Snorkel Etiquette

Our oceans are warming up, leading to coral extinction. Today humans are one of the greatest threats to the ocean and its life, with overfishing and pollution disturbing the natural ecosystem! Tourism can be great in terms of educating the wider public but often tourism leads to the degeneration of coral and marine life. Fortunately, there are many steps you can take to ensure when you enter the ocean you are doing so responsibly. Follow the steps below from Reef Mask's to decrease your reef and aquatic life impact

snorkel-etiquette

 

Don't touch the coral!

To be a responsible snorkeler the first rule, you must follow is never touch the coral! This is the pillar of all rules as looking and not touching is vital to minimize marine damage. Coral is an extremely fragile life form, slight pressure can cause damage to the structure as well as kill tiny polyps that other species rely on for food source. Oils from human skin can also cause disease to occur in entire colonies of coral, making them sick, destroying their bright colours and overall leading to death.

Not touching coral is also a safety concern for humans. Many species such as fire coral have toxic stings that are very painful. These can lead to skin irritation, rashes or burning sensation, it always advised that you keep a safe distance from all corals and reefs.

 

Don't stand on coral or reef!

There are several dangers aspect to standing on a reef, to both the coral and yourself. First, the coral is home to many poison sea creatures such as urchin and stonefish, one wrong step and you will be in a lot of pain! The second is the coral is sharp and often cuts our feet. Third is reef is built upon hundreds of pieces of coral to form a colony, this is very fragile and can easily be broken or damaged by humans walking across the reef.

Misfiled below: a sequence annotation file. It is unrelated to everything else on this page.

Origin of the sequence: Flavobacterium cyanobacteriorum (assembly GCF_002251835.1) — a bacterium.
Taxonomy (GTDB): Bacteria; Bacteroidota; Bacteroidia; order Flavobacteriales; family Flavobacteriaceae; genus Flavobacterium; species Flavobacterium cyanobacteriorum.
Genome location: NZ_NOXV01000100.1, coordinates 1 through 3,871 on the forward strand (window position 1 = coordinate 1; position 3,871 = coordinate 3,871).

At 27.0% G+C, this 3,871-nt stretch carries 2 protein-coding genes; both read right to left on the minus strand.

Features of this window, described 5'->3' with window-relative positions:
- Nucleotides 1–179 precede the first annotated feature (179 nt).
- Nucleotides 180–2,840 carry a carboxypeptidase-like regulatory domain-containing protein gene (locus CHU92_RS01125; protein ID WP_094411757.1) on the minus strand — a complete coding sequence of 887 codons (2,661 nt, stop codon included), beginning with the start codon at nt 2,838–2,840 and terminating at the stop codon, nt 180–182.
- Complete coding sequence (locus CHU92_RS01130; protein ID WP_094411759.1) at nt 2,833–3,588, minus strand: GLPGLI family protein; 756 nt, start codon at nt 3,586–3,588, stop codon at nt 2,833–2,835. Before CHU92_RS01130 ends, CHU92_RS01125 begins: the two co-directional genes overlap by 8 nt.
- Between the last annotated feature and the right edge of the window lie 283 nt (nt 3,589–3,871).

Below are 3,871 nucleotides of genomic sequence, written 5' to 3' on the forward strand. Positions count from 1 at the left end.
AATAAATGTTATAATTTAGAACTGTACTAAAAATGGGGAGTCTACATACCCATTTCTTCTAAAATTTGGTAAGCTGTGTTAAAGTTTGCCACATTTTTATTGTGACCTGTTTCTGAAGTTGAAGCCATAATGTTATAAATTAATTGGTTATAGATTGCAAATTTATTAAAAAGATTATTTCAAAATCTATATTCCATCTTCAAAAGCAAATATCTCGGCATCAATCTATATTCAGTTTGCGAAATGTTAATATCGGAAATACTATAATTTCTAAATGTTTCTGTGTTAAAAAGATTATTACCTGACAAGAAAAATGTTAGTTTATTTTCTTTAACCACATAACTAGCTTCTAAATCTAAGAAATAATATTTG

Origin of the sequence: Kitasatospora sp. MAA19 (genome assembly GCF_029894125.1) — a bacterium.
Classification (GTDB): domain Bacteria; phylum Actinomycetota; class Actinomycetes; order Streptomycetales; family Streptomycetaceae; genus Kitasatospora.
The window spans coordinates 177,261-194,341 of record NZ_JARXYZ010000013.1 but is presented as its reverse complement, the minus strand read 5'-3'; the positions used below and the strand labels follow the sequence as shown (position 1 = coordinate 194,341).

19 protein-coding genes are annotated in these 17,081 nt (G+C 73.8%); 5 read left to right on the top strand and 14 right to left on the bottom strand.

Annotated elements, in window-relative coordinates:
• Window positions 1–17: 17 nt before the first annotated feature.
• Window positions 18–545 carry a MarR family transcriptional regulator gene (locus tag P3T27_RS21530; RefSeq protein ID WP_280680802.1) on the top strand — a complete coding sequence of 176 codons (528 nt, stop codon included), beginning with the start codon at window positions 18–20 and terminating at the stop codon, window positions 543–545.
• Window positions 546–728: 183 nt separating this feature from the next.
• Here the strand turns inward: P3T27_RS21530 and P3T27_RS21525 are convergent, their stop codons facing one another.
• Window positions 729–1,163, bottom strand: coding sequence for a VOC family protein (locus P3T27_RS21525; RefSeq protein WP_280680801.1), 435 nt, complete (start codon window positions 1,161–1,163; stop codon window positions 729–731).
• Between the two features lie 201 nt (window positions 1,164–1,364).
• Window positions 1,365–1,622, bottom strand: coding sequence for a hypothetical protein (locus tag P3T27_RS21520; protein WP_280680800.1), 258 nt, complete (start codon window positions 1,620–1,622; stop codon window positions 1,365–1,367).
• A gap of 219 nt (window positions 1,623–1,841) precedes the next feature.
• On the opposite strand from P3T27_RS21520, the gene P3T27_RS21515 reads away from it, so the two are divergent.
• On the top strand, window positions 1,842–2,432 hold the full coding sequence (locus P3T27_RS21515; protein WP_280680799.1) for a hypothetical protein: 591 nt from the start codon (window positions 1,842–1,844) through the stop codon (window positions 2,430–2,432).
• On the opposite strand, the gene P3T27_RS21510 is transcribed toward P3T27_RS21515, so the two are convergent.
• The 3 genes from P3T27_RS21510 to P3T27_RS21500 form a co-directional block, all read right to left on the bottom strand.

Coral also takes a long time to grow, even more reason not to walk all over it, but if you are out in the water try and float or keep buoyancy across the reef. If you do need to stand find a sand patch where you can rest your feet, here you should find no coral to damage. If you wear fins in the water ensure to use proper technique to avoid any breaking of coral while snorkelling. Fins should give you power and support but avoid large, long fins that can harm animals and reef.

 

Wear a rashie and leave the sunscreen home! 

The sun is very strong in Australia, that's why sun protection is a must when snorkelling the water. Many Aussie turn to sunscreen however these contain chemicals like oxybenzone which is deadly to marine life. Sunscreen can kill both coral and marine animals and is often why a good fisherman will never let any sunscreen onto his bait (the fish hate it).

It's better to leave the sunscreen at home and wear UV protection clothes that will cover and protect your skin. Long sleeve t-shirt, rashies, leggings, all can be used to cover your skin. For a section of the body that cant be covered, we recommend natural zinc for a section such as a face.